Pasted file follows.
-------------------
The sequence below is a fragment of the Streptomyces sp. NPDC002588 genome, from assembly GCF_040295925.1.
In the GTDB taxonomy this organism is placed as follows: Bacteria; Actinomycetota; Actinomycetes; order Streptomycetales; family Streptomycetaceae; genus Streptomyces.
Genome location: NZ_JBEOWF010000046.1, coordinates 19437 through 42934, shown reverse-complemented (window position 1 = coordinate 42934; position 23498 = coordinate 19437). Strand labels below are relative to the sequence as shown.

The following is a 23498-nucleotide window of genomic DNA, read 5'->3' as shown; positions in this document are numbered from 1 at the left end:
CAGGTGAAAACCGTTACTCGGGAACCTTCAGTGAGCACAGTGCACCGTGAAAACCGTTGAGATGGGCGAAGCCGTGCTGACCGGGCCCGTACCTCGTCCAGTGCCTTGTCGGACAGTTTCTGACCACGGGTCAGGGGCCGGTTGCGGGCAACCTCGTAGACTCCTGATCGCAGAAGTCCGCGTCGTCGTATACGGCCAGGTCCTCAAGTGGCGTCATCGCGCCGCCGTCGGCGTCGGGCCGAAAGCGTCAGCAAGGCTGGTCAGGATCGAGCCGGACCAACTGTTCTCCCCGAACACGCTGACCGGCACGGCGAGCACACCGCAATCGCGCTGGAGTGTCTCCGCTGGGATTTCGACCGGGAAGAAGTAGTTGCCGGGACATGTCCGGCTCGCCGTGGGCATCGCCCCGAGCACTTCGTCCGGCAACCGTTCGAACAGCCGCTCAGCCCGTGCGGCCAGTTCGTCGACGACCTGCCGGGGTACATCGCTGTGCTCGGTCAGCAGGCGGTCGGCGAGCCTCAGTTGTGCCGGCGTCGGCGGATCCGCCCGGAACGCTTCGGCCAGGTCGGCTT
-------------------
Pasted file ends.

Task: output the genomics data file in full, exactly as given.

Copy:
The sequence below is a fragment of the Streptomyces sp. NPDC002588 genome, from assembly GCF_040295925.1.
In the GTDB taxonomy this organism is placed as follows: Bacteria; Actinomycetota; Actinomycetes; order Streptomycetales; family Streptomycetaceae; genus Streptomyces.
Genome location: NZ_JBEOWF010000046.1, coordinates 19437 through 42934, shown reverse-complemented (window position 1 = coordinate 42934; position 23498 = coordinate 19437). Strand labels below are relative to the sequence as shown.

The following is a 23498-nucleotide window of genomic DNA, read 5'->3' as shown; positions in this document are numbered from 1 at the left end:
CAGGTGAAAACCGTTACTCGGGAACCTTCAGTGAGCACAGTGCACCGTGAAAACCGTTGAGATGGGCGAAGCCGTGCTGACCGGGCCCGTACCTCGTCCAGTGCCTTGTCGGACAGTTTCTGACCACGGGTCAGGGGCCGGTTGCGGGCAACCTCGTAGACTCCTGATCGCAGAAGTCCGCGTCGTCGTATACGGCCAGGTCCTCAAGTGGCGTCATCGCGCCGCCGTCGGCGTCGGGCCGAAAGCGTCAGCAAGGCTGGTCAGGATCGAGCCGGACCAACTGTTCTCCCCGAACACGCTGACCGGCACGGCGAGCACACCGCAATCGCGCTGGAGTGTCTCCGCTGGGATTTCGACCGGGAAGAAGTAGTTGCCGGGACATGTCCGGCTCGCCGTGGGCATCGCCCCGAGCACTTCGTCCGGCAACCGTTCGAACAGCCGCTCAGCCCGTGCGGCCAGTTCGTCGACGACCTGCCGGGGTACATCGCTGTGCTCGGTCAGCAGGCGGTCGGCGAGCCTCAGTTGTGCCGGCGTCGGCGGATCCGCCCGGAACGCTTCGGCCAGGTCGGCTT